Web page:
Anyone who was living in Australia during the 2019/2020 summer can’t help but remember the massive bushfires we had, and the impact they had on air quality.
Probably the starkest way to illustrate how bad it was is this post from December 10, 2019. I also added a recent follow-up post to show what it normally looks like here.
I’ve had a weather station for the house for probably 10 years or so, and around the time of these fires I started looking into air quality sensor as a way to identify when we shouldn’t be spending time outside.
If I’m quite honest, needing to check outside air quality safety feels a little crazy, but I think it’s a wake-up call that many of us might have needed to realise that this issue affects everyone, not just certain heavily industrialised areas of the world.
On top of this, while the first photograph above shows it’s clearly unhealthy to head outside, it doesn’t need to get to that level of visibility before air quality is at dangerous enough levels for some people.
After a number of months looking I was unable to find a good quality consumer air sensor in stock. The increased demand due to the following year’s North American and European fires, along with pandemic-driven shortages meant I put this on the back-burner and only periodically checked for stock. One of my colleagues, Dave Glover, built his own hardware solution, but I wasn’t ready to go down that rabbit hole!!
During a recent browsing session I happened across PurpleAir. Their devices are less consumer-orientated than I would have liked, and I was ideally wanting something battery-operated, but I also liked that they listed their device details, including that it has two laser-based particle sensors (PMS5003) (coincidentally, the same Dave used in his DIY project).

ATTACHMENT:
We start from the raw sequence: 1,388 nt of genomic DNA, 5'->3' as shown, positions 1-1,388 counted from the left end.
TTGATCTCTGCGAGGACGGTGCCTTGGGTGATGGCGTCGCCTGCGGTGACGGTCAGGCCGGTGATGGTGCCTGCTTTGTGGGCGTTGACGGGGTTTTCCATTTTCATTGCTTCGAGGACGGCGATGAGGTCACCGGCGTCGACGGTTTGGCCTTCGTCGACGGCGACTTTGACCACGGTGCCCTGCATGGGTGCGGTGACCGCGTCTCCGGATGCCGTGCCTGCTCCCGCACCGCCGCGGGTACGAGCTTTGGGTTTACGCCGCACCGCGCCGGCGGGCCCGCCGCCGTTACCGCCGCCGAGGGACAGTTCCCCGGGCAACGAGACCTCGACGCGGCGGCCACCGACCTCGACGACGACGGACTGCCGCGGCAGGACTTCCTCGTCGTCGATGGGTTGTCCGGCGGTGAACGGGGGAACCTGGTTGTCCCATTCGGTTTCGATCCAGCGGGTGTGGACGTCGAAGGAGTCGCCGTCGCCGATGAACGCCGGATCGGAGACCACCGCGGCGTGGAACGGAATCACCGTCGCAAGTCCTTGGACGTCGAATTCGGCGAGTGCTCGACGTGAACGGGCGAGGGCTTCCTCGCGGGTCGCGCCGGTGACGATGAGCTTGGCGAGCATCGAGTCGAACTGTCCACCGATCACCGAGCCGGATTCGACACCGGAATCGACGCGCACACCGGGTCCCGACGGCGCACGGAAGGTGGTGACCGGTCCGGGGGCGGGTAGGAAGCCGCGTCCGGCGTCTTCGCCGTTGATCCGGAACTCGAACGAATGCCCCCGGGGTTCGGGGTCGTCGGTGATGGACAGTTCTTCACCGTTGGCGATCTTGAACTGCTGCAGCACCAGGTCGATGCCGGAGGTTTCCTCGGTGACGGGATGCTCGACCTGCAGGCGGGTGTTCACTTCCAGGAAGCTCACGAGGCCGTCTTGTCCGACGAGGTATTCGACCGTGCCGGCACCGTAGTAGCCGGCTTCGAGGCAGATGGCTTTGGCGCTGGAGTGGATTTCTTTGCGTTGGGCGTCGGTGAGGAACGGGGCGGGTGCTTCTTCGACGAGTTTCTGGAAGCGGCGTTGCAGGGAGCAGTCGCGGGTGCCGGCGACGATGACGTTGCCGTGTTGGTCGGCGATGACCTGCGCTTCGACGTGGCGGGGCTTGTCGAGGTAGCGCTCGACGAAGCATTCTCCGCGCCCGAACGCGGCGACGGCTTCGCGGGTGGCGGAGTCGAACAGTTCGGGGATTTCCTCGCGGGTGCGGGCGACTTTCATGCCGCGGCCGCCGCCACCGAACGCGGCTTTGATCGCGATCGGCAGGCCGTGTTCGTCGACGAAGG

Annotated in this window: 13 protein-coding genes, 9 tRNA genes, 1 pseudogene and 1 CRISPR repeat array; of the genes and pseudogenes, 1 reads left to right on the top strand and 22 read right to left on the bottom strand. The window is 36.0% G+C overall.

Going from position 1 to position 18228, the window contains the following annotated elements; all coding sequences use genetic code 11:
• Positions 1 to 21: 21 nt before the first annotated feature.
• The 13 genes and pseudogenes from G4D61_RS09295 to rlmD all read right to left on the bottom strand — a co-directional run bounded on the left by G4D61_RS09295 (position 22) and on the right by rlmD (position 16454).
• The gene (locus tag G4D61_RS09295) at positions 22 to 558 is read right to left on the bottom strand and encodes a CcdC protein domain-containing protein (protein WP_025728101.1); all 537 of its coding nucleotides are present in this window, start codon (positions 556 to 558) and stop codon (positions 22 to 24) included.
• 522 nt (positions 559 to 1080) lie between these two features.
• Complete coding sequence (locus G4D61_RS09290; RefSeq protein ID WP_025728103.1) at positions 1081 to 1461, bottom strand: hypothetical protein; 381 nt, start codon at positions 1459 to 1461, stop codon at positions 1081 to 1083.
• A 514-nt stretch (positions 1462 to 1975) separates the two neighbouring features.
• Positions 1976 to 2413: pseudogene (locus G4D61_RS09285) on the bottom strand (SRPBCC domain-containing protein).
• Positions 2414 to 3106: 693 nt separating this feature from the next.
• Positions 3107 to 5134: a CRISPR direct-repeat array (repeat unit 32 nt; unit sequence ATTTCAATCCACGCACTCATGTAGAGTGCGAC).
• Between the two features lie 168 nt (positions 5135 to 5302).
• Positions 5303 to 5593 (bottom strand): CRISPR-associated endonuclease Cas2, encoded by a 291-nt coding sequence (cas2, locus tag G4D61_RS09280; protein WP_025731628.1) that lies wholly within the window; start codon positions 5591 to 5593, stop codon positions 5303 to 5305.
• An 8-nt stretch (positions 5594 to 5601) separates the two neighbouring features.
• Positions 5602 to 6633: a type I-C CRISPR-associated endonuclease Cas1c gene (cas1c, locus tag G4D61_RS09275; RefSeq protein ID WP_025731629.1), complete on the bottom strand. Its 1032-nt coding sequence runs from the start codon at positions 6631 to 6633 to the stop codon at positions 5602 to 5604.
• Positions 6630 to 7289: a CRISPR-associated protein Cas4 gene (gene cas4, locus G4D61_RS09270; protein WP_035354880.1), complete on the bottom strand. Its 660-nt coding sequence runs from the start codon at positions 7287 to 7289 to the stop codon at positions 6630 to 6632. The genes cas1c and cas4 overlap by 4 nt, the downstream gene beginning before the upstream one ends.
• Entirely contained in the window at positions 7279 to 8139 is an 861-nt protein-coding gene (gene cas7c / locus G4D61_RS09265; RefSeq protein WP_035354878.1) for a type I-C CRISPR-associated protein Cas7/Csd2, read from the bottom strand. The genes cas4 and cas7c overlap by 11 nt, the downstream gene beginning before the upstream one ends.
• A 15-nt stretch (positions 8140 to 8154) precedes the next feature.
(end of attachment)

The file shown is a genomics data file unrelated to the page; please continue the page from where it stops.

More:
Having a bit of a dig I could also see that they make data publicly available and that you can access it yourself as well. This is a win-win for me. Everyone gets the benefit of more readings and I get something I can build on top of.
Despite the pricing (and the shipping 😪) I decided to take the plunge…
After installation I went to check the PurpleAir map for my device and was happily surprised to find that the New South Wales Government’s Department of Planning, Industry and Environment (DPIE) is using these sensors – this one in Manly.
Understanding Air Quality Index (AQI) and measurements
👨🔬 Non-scientist alert 👨🔬 I’m going to put this disclaimer here. I’m not an air quality expert. Please take what follows with a grain of salt and do your own reading!
The aforementioned DPIE has a really good summary of Air Quality.. if you want to go and have a read, I’d highly recommend it.